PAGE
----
Succinate dehydrogenase (SDH)-deficient renal carcinoma has been accepted as a provisional entity in the 2013 International Society of Urological Pathology Vancouver Classification. To further define its morphologic and clinical features, we studied a multi-institutional cohort of 36 SDH-deficient renal carcinomas from 27 patients, including 21 previously unreported cases. We estimate that 0.05% to 0.2% of all renal carcinomas are SDH deficient. Mean patient age at presentation was 37 years (range, 14 to 76 y), with a slight male predominance (M:F=1.7:1). Bilateral tumors were observed in 26% of patients. Thirty-four (94%) tumors demonstrated the previously reported morphology at least focally, which included: solid or focally cystic growth, uniform cytology with eosinophilic flocculent cytoplasm, intracytoplasmic vacuolations and inclusions, and round to oval low-grade nuclei. All 17 patients who underwent genetic testing for mutation in the SDH subunits demonstrated germline mutations (16 in SDHB and 1 in SDHC). Nine of 27 (33%) patients developed metastatic disease, 2 of them after prolonged follow-up (5.5 and 30 y). Seven of 10 patients (70%) with high-grade nuclei metastasized as did all 4 patients with coagulative necrosis. Two of 17 (12%) patients with low-grade nuclei metastasized, and both had unbiopsied contralateral tumors, which may have been the origin of the metastatic disease. In conclusion, SDH-deficient renal carcinoma is a rare and unique type of renal carcinoma, exhibiting stereotypical morphologic features in the great majority of cases and showing a strong relationship with SDH germline mutation. Although this tumor may undergo dedifferentiation and metastasize, sometimes after a prolonged delay, metastatic disease is rare in the absence of high-grade nuclear atypia or coagulative necrosis.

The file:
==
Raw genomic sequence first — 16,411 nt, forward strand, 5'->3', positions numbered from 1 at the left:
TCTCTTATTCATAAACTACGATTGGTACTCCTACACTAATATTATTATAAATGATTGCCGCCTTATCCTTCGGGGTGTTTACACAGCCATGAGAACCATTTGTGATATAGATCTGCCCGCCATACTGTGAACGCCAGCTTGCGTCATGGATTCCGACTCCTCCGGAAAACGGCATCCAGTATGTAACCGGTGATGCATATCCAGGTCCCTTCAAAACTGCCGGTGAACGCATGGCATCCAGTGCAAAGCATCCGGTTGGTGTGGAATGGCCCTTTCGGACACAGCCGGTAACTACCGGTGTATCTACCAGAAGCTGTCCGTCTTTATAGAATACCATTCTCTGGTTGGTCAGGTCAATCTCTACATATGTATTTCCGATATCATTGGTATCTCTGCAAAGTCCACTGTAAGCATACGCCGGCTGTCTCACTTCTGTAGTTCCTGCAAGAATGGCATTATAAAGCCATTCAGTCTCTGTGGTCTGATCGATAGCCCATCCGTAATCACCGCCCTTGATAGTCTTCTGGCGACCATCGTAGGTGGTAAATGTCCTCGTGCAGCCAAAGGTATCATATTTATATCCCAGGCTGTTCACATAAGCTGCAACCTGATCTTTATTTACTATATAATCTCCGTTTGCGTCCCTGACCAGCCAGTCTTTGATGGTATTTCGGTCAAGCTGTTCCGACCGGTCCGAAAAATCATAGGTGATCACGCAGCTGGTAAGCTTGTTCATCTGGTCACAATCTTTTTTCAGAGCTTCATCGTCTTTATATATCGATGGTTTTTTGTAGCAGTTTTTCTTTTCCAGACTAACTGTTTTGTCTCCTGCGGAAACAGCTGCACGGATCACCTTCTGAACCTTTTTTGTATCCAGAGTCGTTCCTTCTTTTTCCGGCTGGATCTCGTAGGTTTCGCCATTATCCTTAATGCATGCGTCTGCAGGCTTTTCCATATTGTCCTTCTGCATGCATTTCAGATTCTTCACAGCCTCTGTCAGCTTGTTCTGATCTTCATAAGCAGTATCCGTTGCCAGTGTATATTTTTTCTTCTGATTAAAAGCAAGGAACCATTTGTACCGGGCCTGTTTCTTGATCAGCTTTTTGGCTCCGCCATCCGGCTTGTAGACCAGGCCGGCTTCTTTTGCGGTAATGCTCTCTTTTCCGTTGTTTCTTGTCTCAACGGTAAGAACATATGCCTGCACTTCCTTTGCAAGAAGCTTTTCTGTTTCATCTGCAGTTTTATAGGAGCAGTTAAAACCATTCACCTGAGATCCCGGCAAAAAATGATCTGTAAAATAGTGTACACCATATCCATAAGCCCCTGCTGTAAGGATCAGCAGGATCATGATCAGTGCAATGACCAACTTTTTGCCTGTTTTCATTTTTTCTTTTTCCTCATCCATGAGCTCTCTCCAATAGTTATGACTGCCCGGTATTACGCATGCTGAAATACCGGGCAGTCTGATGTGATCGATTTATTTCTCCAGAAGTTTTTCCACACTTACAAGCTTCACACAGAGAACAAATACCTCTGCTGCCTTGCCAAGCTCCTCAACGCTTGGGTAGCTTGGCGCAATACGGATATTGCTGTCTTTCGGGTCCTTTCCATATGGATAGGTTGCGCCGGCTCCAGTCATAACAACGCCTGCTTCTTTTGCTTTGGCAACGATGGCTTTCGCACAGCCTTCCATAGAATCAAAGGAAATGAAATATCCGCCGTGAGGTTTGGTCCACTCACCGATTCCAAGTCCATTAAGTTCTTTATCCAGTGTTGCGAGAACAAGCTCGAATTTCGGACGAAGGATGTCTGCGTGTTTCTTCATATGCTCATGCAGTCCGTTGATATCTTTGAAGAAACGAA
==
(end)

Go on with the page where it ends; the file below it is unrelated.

*Department of Anatomical Pathology
†Cancer Diagnosis and Pathology Research Group
§§Cancer Genetics, Kolling Institute of Medical Research, Royal North Shore Hospital
‡University of Sydney, Sydney
¶¶Douglass Hanly Moir Pathology, North Ryde
‡‡Department of Anatomical Pathology, St Vincents Hospital, Darlinghurst
§§§Department of Anatomical Pathology, South Western Area Pathology Service, Liverpool, NSW
∥∥Pathology Queensland, Gold Coast University Hospital, Qld
****Department of Anatomical Pathology, Royal Children’s Hospital, Parkville, Vic., Australia
§Department of Pathology, Medical Faculty and Charles University, Pilsen, Czech Republic
∥Department of Pathology, Josephine Nefkens Institute, Erasmus Medical Centre, Rotterdam
##Department of Endocrinology, Leiden University Medical Center, Leiden, The Netherlands
¶Department of Pathology, Singapore General Hospital, Singapore, Singapore
#Institute of Pathology, Friedrich-Alexander-University, Erlangen, Germany
**Department of Pathology, Oslo University Hospital
***Department of Pathology, The Norwegian Radium Hospital, Oslo University Hospital, Oslo, Norway
†††Robert J Tomsich Pathology and Laboratory Medicine Institute, Cleveland Clinic, Cleveland, OH
¶¶¶Department of Pathology, Alpert Medical School of Brown University, Rhode Island Hospital, Providence, RI
††††Laboratory of Surgical Pathology, National Cancer Institute, Bethesda, MD
‡‡‡Department of Pathology and Laboratory Medicine, Calgary Laboratory Services and University of Calgary, Calgary, AB, Canada
∥∥∥Department of Pathology, Hopital Cochin Université Paris Descartes, Paris, France
###Department of Molecular Pathology, University of Dundee, Ninewells Hospital, Dundee, UK
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Conflicts of Interest and Source of Funding: Supported in part by the Cancer Institute New South Wales and Czech Republic Government grant agency (IGA NT 12010-4). The authors have disclosed that they have no significant relationships with, or financial interest in, any commercial companies pertaining to this article.
Correspondence: Anthony J. Gill, MD, FRCPA, Department of Anatomical Pathology, Royal North Shore Hospital, Pacific Highway St Leonards, NSW 2065, Australia (e-mail: email@example.com).
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